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Finding Time for Yourself

violinMy husband and I were talking yesterday and remembering a quote from the movie “Parenthood.”  Steve Martin, father of three, tells his wife, “My whole life is have to!”  I said I feel that way sometimes, and my husband does, too–like everything we do is something we have to do.  Not a good feeling.

So in the grand tradition of those who can’t do, write blogs–here are my thoughts:

1)  Acknowledge the problem.

That’s what I was trying to do in that talk with my husband.  I’m sure other parents out there relate to this, how sometimes it’s just survival mode and it’s only when you get a moment to yourself, when you come up for air, that you recognize how rarely that happens.  And you spend your newfound “me time” lamenting your lack of “me time.”  (I’m not a big fan of that expression but can’t think of another shorthand so “me time” it is.)

Think of that old haircolor ad: Because you’re worth it.

2)  Consider what activities are the most grounding for you.

What makes you feel the most like yourself?  Perhaps it involves connecting more with friends.  Maybe it’s learning something new.  Or practicing an instrument, or writing a short story.   Or reading a novel.

3)  If you just snorted and said, “Like I have time for that”, then think about how much time it actually requires.

For example, you don’t need to finish a short story; you can write a few paragraphs or a page.  You can take an online course where you go at your own pace.  Read five pages of a novel.  Break it down into small, manageable chunks rather than just assuming the need is unfulfillable.

What the snorting probably meant is, “I already have so little time to myself, I can’t try something so lofty as any of that.”  Or maybe, “I’m too tired at the end of the day.”  But it’s a form of resistance to effort.  Many of us take the path of least resistance because we find our lives exhausting, and that path often means sacking out in front of the TV.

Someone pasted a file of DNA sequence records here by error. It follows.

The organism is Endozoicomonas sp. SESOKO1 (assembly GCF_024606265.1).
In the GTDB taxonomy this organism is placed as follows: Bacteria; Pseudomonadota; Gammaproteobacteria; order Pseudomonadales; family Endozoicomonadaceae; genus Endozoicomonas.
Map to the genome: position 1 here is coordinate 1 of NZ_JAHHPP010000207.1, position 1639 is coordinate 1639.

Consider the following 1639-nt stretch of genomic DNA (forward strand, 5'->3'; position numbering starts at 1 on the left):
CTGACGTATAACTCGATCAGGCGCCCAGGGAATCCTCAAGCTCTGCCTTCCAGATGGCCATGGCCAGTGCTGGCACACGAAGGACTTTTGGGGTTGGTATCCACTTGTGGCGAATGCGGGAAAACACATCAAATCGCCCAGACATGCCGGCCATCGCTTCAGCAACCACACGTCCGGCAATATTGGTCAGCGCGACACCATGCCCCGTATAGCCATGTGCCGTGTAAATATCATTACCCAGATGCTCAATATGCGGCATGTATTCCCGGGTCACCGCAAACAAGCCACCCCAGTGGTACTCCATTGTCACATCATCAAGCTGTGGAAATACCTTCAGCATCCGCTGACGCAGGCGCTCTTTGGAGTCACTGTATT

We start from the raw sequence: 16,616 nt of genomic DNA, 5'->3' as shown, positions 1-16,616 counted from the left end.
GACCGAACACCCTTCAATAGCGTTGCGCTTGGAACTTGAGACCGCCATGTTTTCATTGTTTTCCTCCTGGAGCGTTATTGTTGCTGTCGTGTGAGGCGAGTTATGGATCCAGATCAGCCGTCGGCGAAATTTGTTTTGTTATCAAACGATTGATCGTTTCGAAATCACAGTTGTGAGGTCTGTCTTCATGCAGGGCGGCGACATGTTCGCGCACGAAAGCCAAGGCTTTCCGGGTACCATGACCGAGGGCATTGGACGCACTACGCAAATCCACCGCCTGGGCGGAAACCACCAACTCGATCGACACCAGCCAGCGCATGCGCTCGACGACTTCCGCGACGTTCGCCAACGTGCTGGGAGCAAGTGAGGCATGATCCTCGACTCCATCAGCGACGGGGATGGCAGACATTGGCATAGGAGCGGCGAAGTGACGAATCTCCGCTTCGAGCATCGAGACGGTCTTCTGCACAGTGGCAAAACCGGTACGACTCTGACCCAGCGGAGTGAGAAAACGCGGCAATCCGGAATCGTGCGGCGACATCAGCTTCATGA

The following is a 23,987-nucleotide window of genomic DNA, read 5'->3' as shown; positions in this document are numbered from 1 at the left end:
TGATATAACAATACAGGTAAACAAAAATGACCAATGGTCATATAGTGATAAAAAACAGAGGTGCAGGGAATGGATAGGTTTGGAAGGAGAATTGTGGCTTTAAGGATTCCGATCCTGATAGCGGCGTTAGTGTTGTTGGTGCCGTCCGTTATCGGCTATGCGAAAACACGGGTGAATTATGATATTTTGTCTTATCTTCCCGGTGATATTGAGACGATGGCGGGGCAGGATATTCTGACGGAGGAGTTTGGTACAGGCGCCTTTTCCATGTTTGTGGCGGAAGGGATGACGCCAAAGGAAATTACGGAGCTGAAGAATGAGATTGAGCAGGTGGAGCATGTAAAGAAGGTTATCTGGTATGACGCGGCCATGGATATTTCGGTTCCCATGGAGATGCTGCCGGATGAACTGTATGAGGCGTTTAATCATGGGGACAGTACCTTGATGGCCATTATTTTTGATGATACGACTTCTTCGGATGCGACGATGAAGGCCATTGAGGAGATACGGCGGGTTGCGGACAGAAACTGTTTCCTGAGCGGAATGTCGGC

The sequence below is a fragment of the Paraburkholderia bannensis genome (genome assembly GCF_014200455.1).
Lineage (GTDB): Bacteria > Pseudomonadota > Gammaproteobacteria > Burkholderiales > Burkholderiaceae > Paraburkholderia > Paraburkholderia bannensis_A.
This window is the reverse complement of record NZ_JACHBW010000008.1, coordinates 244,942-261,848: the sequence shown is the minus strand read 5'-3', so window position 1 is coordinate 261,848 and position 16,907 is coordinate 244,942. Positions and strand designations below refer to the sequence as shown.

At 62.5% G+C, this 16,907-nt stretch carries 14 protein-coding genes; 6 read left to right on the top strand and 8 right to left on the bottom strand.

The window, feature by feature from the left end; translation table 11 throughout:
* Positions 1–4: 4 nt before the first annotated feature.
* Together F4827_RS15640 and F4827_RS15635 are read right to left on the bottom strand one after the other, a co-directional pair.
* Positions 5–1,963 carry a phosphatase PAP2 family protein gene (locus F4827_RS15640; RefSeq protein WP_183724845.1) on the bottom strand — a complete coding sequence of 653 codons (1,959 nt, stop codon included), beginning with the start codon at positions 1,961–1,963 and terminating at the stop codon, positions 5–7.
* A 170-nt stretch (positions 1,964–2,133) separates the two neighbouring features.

4)  I’m not anti-TV; I’m pro lots of other things, the kinds of things that impart more energy.

Because when you’re finding fulfillment through some form of self-expression, even if it’s only for 15 minutes, you’ll feel more energetic.  TV might not make you more tired (or it might), but it tends not to give energy.  And that’s what time for yourself should do.  It should invigorate.

5)  Partner up.

Once you’ve done a self-inventory like I’m suggesting, talk to your partner so he/she can support your goals.  Brainstorm together about where things can fit into your schedule.  Then try it out, and see how it goes.  Think of it as a collaborative work in progress.

If you don’t have a romantic partner, you probably have other kinds of partners in your life: family, friends, a community.  Figure out how to enlist their help.

You might be tired just thinking about making changes, but you read this far, right?  That indicates a certain level of commitment to greater balance and happiness.  Hold on to that, and take it one step at a time.

Violinist image available from Shutterstock.

Finding Time for Yourself

Holly Brown, LMFT

Holly Brown is a marriage and family therapist in the San Francisco Bay area. She has a private practice in Alameda ( ). She is also a novelist ( Her latest is HOW FAR SHE'S COME, a workplace thriller which received a starred review from Publisher's Weekly: "This provocative tale will resonate with many in the era of the #MeToo movement."

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APA Reference
Brown, H. (2014). Finding Time for Yourself. Psych Central. Retrieved on May 25, 2020, from


Last updated: 23 Jun 2014
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